Ariz. fire chief: Shelters are 'last-ditch effort'

Associated Press
Joanne Barringer, right, comforts her husband Dave Barringer, of Las Vegas, after hanging a T-shirt on the fence outside the Granite Mountain Interagency Hot Shot Crew fire station, Monday, July 1, 2013 in Prescott, Ariz. Barringer, who said he works as a wild land firefighter for the U.S. Forest Service said he was friends with many of the 19 Hotshots who were killed Sunday when an out-of-control blaze overtook the elite group near Yarnell, Ariz. (AP Photo/Julie Jacobson)
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PRESCOTT, Ariz. (AP) — A fire chief says lightning sparked a number of wildfires near Prescott, Ariz., the day a nearby blaze killed 19 members of an elite "Hotshots" fire crew.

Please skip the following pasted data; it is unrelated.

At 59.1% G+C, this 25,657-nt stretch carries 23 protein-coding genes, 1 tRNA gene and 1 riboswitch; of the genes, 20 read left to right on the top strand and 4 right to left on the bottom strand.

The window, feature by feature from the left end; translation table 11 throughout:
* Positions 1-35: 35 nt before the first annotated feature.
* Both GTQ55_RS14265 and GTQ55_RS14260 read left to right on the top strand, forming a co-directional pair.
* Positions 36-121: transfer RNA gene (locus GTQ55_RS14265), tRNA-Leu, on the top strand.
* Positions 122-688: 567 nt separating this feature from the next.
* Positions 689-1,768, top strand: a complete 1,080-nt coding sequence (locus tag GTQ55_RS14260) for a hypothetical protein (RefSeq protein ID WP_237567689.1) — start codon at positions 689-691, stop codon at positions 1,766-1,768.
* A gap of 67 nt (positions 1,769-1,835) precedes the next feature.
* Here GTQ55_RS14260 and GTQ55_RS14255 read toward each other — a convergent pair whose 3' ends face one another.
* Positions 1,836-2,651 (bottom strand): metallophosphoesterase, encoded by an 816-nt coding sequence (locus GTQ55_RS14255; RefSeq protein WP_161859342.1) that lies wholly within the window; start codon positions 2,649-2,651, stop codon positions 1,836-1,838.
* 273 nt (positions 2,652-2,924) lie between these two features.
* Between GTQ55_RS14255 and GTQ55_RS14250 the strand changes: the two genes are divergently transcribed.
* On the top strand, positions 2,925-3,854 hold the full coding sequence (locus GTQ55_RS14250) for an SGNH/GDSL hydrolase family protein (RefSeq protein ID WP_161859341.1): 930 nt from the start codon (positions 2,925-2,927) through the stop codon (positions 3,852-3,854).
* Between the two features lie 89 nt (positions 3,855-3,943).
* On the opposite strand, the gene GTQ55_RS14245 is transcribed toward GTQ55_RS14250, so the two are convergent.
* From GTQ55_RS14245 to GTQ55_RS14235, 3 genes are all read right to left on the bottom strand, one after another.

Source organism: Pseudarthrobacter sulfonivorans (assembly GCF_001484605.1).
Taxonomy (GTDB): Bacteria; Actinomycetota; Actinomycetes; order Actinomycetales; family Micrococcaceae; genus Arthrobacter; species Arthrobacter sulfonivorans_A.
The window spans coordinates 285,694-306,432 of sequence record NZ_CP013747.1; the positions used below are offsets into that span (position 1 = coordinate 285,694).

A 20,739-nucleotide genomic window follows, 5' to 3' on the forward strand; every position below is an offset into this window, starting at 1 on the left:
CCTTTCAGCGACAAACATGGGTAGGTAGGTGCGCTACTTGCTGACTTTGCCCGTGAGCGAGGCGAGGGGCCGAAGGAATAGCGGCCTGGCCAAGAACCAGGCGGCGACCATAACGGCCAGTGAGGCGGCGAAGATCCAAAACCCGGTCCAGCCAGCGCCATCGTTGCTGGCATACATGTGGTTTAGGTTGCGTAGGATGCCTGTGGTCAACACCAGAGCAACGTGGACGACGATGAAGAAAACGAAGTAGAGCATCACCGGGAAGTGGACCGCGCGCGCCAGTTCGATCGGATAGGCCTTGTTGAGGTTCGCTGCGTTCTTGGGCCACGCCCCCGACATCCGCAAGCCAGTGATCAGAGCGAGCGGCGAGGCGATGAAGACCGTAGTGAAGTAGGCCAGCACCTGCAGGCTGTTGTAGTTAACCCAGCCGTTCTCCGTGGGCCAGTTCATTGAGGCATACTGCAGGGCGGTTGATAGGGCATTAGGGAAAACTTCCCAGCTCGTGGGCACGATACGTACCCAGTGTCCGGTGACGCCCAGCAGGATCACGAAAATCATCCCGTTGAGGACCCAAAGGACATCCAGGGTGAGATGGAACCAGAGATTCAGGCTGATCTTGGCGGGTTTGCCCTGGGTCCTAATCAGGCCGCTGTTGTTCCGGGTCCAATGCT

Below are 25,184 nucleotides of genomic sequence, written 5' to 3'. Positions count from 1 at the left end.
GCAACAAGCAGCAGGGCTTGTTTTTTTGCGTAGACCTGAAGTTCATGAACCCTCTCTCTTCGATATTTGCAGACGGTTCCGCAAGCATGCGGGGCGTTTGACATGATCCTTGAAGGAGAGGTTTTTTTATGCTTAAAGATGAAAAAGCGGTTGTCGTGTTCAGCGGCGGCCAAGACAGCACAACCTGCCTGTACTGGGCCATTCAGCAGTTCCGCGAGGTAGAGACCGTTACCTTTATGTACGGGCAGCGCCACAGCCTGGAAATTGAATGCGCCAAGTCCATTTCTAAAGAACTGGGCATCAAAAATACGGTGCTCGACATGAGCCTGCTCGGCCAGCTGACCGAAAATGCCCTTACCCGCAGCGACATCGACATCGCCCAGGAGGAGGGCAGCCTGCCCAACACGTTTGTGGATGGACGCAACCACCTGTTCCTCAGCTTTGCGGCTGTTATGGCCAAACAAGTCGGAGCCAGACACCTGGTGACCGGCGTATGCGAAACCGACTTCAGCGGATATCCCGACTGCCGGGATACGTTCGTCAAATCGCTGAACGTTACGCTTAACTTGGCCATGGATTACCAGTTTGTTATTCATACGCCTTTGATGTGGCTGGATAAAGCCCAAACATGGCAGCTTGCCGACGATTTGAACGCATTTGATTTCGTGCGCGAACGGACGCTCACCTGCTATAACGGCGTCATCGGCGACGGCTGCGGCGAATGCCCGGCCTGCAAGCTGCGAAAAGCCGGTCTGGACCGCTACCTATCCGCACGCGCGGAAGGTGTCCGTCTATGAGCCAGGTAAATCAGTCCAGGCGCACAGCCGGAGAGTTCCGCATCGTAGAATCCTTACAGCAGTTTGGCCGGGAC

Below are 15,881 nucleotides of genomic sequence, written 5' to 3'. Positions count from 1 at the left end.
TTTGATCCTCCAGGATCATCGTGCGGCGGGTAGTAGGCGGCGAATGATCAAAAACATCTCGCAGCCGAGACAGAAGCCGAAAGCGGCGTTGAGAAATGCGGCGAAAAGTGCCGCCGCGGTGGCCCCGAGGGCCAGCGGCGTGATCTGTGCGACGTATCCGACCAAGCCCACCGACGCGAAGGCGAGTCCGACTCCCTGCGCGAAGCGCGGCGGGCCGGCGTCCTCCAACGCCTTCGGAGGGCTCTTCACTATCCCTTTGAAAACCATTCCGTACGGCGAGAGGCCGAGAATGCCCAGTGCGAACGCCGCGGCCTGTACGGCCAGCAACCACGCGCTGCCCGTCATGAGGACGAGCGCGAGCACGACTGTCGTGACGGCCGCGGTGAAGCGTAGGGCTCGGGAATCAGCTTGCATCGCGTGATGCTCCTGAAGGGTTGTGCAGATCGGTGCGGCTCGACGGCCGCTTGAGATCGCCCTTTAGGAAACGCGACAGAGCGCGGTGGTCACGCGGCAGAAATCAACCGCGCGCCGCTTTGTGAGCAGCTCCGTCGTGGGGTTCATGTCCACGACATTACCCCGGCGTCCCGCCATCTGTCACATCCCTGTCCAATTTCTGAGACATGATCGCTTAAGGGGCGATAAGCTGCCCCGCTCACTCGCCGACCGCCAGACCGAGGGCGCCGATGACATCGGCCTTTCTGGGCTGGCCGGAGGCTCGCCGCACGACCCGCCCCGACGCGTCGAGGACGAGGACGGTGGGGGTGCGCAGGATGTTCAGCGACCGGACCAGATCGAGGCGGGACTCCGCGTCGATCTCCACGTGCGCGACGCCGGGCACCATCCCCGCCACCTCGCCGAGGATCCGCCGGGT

Prescott Fire Chief Dan Fraijo says he was assigned to another fire when he received a call Sunday afternoon from someone assigned to the deadly fire.

He says he learned 19 members of the Granite Mountain Hotshots had deployed their portable emergency shelters while battling the blaze near the small town of Yarnell.

Fraijo describes the shelters as a "last-ditch effort to save yourself."

One man on the 20-member Hotshot crew survived, and that was because he was moving the unit's truck at the time. Fraijo says the survivor "feels terribly, and we all feel terribly."

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